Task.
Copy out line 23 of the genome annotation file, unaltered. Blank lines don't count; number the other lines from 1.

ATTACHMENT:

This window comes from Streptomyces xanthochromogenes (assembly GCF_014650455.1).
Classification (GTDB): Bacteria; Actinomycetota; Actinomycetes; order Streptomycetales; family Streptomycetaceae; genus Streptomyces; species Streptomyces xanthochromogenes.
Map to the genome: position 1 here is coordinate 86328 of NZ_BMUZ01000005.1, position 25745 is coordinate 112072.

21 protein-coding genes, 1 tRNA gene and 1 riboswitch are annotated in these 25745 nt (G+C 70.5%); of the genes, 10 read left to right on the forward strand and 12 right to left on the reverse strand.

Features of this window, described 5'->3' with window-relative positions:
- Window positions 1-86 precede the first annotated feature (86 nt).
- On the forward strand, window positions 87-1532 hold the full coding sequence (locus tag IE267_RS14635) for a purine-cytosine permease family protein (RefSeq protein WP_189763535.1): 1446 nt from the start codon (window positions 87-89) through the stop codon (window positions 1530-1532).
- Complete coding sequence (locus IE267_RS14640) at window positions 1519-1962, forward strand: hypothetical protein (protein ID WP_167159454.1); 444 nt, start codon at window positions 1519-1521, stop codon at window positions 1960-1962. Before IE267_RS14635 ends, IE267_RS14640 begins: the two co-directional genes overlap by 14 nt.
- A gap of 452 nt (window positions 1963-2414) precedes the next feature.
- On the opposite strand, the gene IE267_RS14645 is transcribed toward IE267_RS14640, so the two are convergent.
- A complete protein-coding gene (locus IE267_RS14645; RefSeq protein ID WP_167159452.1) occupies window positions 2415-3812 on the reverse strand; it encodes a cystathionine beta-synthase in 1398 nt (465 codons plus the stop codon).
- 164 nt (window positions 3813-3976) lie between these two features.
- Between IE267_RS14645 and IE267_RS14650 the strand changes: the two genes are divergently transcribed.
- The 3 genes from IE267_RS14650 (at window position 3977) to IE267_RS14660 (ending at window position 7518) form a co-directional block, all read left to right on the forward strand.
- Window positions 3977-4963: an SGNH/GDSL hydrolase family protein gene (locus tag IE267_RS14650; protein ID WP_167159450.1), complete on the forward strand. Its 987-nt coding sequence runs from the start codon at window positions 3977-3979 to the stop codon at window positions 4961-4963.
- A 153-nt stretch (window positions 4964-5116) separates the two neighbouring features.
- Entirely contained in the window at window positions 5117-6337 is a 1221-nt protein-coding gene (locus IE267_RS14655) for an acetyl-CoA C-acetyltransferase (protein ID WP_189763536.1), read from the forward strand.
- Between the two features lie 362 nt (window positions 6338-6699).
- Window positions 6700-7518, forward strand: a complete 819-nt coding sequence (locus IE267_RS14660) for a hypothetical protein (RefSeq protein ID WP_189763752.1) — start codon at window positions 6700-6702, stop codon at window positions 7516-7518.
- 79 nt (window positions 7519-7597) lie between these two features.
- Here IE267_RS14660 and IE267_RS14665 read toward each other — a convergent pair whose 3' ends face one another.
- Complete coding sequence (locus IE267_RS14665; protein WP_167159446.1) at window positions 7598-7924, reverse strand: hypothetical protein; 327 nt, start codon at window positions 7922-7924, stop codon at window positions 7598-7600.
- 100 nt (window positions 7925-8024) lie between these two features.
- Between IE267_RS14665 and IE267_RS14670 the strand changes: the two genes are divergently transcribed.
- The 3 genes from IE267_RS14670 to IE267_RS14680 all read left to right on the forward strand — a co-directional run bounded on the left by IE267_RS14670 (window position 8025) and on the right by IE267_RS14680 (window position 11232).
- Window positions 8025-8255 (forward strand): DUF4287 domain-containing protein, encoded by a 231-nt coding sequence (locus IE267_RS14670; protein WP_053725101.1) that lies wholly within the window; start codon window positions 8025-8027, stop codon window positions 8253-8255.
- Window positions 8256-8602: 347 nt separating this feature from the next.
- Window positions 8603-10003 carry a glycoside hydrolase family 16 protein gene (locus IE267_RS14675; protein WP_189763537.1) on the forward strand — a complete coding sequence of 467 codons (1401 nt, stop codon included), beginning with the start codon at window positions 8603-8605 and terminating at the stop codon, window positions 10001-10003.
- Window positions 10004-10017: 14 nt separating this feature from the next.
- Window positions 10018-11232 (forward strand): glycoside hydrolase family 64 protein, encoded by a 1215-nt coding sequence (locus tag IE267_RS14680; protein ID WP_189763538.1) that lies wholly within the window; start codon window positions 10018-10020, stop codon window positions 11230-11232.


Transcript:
- 100 nt (window positions 7925-8024) lie between these two features.